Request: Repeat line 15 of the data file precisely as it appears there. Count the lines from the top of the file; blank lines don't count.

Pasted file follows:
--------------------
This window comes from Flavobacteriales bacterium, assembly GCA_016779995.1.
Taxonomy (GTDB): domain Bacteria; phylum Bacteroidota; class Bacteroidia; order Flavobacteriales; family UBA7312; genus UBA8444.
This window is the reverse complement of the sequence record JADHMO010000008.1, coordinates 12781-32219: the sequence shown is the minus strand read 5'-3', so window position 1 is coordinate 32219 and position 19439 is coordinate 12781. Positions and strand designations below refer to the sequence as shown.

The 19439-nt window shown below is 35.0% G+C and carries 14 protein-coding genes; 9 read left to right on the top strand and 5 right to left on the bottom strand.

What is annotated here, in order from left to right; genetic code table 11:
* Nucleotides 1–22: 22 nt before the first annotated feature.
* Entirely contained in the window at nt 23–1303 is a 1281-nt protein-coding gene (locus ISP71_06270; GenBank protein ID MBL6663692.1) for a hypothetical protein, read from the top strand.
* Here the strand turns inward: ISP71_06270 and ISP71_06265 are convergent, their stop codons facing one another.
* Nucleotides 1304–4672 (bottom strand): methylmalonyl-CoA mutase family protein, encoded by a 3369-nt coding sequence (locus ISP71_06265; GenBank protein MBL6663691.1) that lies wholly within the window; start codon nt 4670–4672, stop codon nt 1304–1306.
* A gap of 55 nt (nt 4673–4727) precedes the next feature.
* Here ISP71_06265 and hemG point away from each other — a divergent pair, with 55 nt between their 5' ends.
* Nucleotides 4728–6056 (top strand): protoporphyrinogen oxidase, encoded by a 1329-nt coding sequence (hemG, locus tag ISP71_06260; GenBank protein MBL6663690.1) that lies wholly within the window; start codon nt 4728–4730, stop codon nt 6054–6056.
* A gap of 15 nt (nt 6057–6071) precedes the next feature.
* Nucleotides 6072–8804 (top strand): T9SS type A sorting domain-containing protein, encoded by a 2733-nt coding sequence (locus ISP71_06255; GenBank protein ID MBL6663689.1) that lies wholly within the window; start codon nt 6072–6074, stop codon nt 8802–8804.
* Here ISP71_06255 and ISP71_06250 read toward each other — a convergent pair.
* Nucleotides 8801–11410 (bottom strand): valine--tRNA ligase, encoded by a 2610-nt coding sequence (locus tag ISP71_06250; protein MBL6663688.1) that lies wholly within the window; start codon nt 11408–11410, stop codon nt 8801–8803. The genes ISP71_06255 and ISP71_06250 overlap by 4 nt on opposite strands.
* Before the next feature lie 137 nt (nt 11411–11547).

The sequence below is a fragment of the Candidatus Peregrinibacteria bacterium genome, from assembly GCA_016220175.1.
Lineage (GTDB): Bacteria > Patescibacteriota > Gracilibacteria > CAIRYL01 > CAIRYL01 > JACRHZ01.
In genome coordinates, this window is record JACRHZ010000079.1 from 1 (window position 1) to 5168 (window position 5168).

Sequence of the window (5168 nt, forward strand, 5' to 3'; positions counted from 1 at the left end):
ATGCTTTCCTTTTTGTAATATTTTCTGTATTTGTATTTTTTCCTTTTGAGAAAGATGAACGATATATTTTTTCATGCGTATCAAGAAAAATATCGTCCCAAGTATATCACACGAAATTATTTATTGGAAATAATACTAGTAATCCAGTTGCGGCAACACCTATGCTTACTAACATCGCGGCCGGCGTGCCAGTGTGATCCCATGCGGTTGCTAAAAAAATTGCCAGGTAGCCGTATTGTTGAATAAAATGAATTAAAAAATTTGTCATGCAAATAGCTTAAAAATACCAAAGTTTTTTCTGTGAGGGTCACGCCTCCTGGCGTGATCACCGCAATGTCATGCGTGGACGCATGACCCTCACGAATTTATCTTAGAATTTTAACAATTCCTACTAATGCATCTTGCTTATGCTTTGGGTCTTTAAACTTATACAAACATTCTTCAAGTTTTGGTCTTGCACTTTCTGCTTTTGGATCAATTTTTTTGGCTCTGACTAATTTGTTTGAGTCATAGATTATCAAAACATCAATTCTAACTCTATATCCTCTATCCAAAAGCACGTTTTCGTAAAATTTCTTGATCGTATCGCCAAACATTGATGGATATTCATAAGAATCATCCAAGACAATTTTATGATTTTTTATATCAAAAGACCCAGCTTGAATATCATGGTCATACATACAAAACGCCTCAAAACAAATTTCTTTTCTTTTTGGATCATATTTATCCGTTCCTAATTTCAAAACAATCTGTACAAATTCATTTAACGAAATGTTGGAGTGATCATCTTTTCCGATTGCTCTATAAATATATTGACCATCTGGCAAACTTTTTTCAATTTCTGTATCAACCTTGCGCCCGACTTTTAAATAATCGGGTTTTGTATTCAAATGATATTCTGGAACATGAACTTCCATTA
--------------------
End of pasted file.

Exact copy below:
* Here ISP71_06255 and ISP71_06250 read toward each other — a convergent pair.